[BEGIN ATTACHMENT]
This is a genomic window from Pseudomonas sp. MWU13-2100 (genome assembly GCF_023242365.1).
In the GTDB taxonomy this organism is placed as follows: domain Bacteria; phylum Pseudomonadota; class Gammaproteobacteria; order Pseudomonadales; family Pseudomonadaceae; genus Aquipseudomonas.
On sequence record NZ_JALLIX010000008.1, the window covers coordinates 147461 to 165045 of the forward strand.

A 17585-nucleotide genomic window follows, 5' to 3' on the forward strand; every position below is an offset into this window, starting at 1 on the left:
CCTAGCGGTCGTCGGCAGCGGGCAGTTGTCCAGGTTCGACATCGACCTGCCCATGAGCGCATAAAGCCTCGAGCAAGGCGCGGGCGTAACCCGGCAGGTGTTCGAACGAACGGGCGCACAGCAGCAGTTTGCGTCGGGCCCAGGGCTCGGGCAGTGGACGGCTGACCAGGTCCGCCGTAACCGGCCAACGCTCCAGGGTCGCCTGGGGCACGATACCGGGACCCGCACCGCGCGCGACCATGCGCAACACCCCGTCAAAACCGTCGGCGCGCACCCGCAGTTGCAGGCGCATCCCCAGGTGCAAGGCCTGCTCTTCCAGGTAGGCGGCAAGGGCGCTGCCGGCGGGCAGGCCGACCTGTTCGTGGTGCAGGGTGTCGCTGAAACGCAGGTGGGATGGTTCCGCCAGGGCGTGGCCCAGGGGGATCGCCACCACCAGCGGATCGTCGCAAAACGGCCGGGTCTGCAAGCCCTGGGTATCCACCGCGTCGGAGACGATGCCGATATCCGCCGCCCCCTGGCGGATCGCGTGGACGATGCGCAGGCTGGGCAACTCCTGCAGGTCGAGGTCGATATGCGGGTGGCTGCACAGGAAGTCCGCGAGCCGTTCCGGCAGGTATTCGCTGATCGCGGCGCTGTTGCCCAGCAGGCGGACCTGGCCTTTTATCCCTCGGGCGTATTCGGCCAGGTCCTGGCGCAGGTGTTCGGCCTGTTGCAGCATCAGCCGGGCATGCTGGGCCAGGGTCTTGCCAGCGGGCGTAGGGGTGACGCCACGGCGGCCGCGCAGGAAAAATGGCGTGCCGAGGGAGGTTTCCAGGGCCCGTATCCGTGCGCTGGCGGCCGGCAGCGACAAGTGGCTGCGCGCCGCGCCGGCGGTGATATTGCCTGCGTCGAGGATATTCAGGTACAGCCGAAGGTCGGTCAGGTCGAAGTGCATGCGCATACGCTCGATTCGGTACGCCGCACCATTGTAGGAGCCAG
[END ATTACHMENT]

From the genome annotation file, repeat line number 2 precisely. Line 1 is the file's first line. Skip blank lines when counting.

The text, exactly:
In the GTDB taxonomy this organism is placed as follows: domain Bacteria; phylum Pseudomonadota; class Gammaproteobacteria; order Pseudomonadales; family Pseudomonadaceae; genus Aquipseudomonas.